• Amazon Best Sellers Rank: #56,334 Paid in Kindle Store (See Top 100 Paid in Kindle Store)
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Customer Reviews

Most Helpful Customer Reviews
111 of 113 people found the following review helpful
3.0 out of 5 stars Is this becoming a serial? April 30, 2007
Format:Hardcover|Verified Purchase
I'm not quite sure what Martha Grimes is up to with her last two books. I was thoroughly enjoying THE OLD WINE SHADES until I got to the end and still did not know "Who done it?"!!! She picks up part of that story in DUST, but there is still no resolution. She is quite an adept storyteller, but I have to say I am upset with her in her ploy to seemingly link each book to the next. DUST, the story of the murder of a young heir to a fortune, was quite entertaining until the end when, AGAIN, we were left up in the air. I have to admit that I really read Grimes these days to see what Cyril the cat is up to, but the books should really go back to her old formulas and at least give her readers some satisfaction at the end of each book. If you really love classic mysteries, go back and read her older books. They are much more satisfying!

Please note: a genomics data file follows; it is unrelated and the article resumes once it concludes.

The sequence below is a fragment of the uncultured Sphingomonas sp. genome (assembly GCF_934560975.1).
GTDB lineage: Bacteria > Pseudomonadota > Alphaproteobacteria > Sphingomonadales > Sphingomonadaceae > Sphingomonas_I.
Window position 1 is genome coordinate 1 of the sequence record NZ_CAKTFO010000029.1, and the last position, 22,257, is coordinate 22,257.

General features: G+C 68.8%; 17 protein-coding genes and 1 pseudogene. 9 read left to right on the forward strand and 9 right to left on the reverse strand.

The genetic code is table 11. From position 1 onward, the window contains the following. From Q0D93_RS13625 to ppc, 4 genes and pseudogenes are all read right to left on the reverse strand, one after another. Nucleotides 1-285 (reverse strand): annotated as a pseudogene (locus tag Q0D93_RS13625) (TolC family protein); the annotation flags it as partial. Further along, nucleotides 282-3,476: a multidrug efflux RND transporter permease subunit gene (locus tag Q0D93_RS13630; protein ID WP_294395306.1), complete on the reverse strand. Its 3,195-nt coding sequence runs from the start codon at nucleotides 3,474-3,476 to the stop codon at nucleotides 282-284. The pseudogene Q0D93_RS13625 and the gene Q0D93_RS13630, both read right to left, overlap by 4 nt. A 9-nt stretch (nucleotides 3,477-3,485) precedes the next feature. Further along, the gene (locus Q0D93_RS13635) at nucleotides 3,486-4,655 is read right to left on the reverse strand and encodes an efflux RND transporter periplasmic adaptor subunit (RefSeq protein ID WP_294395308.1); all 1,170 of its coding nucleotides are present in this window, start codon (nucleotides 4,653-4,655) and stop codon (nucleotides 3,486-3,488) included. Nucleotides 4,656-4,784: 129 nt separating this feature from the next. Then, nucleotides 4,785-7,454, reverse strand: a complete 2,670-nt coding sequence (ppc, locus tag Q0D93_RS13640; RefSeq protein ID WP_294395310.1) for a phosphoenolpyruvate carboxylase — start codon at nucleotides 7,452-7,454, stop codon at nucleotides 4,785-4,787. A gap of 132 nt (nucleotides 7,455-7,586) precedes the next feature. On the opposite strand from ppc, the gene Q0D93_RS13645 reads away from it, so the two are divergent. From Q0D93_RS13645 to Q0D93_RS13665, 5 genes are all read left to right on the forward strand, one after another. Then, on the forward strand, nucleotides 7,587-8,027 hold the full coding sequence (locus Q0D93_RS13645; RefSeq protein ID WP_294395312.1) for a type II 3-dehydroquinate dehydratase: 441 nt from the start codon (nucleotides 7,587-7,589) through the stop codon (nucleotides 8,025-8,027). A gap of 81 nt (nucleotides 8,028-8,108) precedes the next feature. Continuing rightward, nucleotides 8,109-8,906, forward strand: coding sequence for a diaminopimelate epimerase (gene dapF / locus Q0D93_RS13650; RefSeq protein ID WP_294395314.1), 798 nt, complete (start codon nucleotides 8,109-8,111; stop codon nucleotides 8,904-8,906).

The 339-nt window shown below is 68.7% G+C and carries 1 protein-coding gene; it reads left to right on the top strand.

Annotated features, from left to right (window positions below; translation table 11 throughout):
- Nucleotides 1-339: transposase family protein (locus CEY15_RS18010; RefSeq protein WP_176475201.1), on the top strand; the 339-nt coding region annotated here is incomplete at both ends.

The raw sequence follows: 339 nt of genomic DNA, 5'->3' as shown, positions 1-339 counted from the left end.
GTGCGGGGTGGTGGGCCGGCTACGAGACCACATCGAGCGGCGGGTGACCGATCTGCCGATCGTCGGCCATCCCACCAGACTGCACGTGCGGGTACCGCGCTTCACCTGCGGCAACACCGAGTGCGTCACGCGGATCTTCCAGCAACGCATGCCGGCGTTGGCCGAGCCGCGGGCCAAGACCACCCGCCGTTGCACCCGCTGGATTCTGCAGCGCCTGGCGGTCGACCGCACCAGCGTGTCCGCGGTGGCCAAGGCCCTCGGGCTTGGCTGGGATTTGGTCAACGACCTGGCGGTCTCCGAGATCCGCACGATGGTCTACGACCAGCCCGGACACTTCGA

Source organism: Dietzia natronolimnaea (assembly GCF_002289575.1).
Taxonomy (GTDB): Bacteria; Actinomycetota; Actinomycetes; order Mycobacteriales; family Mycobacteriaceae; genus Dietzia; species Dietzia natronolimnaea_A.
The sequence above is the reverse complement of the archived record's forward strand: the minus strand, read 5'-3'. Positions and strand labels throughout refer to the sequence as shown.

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59 of 59 people found the following review helpful
3.0 out of 5 stars Dust March 11, 2007
Format:Hardcover
This is the 21st book in the Richard Jury series, and I've been reading them for over twenty years and have always looked forward to the next one in the series. In the last two books Grimes seems to be trying to take the central character in a new direction. Other than Melrose Plant, all the usual characters are either missing or play minor roles in this book. There is a new emphasis on sex and less emphasis on tying up loose ends in the plot. Grimes earlier books in the Jury series were much better written, and were also much more enjoyable to read.
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84 of 92 people found the following review helpful
3.0 out of 5 stars 3 1/2 stars: a decent read February 5, 2007
By tregatt
Format:Hardcover
I had decided against reading this latest Richard Jury installment. While many of her later Richard Jury novels (and we won't include "The Old Wine Shades" here) have been largely decent reads in spite of certain factors (characters and subplots that hijack the novel even though they have precious little to do with the main plot), these later installments really pale in comparison to her earlier stellar work. And so I had decided not to bother about reading "Dust" especially when I had heard that Jury's main preoccupation here was about bedding the detective in charge of the case he's horned in on, Detective Inspector Lu Aguilar. But a weekend looming with nothing to read, made me breakdown and borrow the book. And in the end I'm glad that I did. True, there was the unfortunate Jury-Aguilar diversion, but for the most part, in spite of the slowish start, "Dust" turned out to be a decent read.